When a ZooKeeper server loses contact with over half of the other servers in an ensemble ('loses a quorum'), it stops responding to client requests. For some applications, it would be beneficial if a server still responded to read requests when the quorum is lost, but caused an error condition when a write request was attempted.
This project will implement a 'read-only' mode for ZooKeeper servers that allows read requests to be served as long as the client can contact a server
To enable read-only functionality, user should pass optional boolean parameter to the ZooKeeper's constructor. When a client with r-o mode enabled is connected to a server-in-majority, it behaves as a normal one. But if server is partitioned, read requests issued by such client are allowed, while write requests fail with exception.
If r-o mode is disabled for a client it won't connect to any server if there's no quorum.
Session states. New session state is introduced, CONNECTEDREADONLY. Client will move to this state when it's connected to a partitioned server (which automatically implies that only clients with r-o mode enabled can be in this state). If we're in this state we can issue only read requests. From this state session could transition to CONNECTED -- if client's reconnected to r/w server -- and to all states reachable from CONNECTED state.
Session events. How will application know mode's changed? Default watcher of r-o client will inform application about mode change from usual to read-only and vice versa, besides current notifications like connection loss.
Special case of state transitions. If the very first server client connects to is partitioned server, client receives "fake" session id from it (fake because majority doesn't knows about this session). When such client eventually connects to r/w server, it receives valid session id. All this happens transparently to the users. They should just be aware of fact that sessionId stored in ZooKeeper object could change (iff this is fake sessionId; valid sessionId will never change).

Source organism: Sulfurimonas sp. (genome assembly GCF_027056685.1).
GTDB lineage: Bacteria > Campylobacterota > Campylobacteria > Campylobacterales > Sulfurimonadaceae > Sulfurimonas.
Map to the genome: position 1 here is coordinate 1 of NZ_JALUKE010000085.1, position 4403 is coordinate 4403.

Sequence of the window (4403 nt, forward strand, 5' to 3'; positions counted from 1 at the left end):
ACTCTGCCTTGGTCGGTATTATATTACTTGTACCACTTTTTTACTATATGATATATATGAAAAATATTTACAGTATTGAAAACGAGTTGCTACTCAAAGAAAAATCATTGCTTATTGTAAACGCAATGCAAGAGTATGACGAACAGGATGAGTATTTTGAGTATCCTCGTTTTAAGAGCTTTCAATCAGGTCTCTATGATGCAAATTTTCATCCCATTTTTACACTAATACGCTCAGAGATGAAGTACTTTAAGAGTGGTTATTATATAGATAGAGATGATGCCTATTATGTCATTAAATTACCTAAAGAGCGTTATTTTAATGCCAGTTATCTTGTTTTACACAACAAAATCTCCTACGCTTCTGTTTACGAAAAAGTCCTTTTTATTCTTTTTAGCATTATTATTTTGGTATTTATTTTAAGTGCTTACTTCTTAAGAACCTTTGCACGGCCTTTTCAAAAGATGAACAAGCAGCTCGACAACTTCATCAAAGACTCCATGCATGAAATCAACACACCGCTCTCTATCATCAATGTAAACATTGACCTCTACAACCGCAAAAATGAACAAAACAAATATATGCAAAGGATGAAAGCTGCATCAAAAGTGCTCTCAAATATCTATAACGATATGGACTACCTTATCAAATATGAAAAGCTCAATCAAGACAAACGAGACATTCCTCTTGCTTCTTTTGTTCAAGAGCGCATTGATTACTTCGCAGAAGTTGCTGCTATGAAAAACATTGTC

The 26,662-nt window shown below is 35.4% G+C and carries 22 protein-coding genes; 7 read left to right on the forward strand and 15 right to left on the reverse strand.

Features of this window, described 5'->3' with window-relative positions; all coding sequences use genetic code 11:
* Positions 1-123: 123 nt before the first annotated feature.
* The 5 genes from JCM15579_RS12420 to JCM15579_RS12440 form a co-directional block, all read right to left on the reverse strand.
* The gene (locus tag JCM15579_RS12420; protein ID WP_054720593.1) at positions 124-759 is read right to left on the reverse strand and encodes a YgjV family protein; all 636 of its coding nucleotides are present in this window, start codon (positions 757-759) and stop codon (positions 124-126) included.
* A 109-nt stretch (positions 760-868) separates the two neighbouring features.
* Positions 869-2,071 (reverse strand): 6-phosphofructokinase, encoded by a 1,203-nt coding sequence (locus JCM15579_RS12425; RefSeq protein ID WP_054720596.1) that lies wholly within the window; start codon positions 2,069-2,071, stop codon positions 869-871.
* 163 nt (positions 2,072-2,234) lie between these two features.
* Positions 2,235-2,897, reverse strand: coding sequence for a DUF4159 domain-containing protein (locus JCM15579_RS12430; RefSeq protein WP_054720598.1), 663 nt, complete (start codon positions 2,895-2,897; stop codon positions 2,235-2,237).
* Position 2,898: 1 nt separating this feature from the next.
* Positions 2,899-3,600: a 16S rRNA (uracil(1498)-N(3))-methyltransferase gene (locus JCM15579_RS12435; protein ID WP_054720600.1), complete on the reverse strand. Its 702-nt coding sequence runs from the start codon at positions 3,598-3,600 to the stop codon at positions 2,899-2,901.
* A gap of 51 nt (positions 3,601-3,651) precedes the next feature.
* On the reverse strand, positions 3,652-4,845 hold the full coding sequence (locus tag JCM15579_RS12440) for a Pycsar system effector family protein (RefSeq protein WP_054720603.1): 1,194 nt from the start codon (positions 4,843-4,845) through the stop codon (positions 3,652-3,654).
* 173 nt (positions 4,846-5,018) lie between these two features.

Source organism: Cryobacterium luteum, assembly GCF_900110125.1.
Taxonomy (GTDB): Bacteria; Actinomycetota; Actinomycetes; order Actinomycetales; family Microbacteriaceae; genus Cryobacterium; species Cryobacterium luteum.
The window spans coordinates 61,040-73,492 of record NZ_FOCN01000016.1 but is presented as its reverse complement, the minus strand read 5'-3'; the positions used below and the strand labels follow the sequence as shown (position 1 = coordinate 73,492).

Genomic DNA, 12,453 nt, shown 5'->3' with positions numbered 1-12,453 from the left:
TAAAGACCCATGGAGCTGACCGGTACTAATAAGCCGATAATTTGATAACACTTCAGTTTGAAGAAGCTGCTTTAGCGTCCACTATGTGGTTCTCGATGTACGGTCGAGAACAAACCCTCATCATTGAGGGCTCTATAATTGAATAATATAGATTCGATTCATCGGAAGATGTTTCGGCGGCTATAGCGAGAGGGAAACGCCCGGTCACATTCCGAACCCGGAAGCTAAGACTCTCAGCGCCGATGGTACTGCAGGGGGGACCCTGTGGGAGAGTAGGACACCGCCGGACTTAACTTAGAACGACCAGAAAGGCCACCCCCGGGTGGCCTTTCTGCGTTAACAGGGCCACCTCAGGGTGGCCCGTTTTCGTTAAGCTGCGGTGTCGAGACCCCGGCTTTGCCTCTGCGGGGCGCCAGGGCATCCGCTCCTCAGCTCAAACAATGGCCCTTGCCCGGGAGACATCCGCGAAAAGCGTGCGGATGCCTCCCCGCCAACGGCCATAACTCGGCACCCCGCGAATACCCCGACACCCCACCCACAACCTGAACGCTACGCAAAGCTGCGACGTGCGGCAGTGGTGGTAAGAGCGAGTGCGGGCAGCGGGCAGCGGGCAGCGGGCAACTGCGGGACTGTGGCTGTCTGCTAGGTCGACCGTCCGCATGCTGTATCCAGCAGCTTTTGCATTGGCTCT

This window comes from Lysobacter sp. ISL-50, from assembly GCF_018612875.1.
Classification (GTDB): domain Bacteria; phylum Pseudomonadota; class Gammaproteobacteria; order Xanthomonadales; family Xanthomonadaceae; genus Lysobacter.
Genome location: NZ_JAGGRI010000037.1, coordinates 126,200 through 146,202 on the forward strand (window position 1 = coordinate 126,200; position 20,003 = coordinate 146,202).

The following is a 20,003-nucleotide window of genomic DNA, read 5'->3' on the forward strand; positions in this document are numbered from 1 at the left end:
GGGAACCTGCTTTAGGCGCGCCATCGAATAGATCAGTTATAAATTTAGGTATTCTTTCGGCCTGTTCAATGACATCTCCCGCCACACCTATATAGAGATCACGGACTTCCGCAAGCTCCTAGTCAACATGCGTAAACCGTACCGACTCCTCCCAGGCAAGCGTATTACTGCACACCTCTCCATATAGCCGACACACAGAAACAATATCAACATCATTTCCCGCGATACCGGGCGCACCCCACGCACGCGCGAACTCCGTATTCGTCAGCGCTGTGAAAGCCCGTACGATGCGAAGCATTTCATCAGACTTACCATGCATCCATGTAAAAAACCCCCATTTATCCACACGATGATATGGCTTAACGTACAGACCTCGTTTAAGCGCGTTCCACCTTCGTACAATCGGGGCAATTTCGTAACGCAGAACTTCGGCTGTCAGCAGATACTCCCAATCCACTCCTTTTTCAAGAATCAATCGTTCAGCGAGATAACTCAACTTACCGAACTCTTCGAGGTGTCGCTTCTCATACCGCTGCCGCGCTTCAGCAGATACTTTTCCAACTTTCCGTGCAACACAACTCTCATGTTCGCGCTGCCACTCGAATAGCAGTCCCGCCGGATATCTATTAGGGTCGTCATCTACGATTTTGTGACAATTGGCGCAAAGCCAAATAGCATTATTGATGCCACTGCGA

Watches set in r-o mode. Client can safely set watches in r-o mode, with the only obvious caveat that they will be fired when the client reconnects to r/w server. So, if client connects to partitioned server, sets a watch for data changes of node /a, and meanwhile /a's data is changed by majority servers, watch will be fired when client reconnects to majority server.
To make server distinguish these two types of clients, "am-i-readonly-client" field is added to a packet client sends to a server during connection handshake. If a server in r-o mode receives connection request from not r-o client, it rejects the client. This is the only protocol change, so traffic overhead is sizeof boolean per session.
This will involve changes in both Java and C clients.
Server-side activity in r-o mode is handled by a subclass of ZooKeeperServer, ReadOnlyZooKeeperServer. Its chain of request processors is similar to leader's chain, but at the beginning it has ReadOnlyRequestProcessor which passes read operations but throws exceptions to state-changing operations.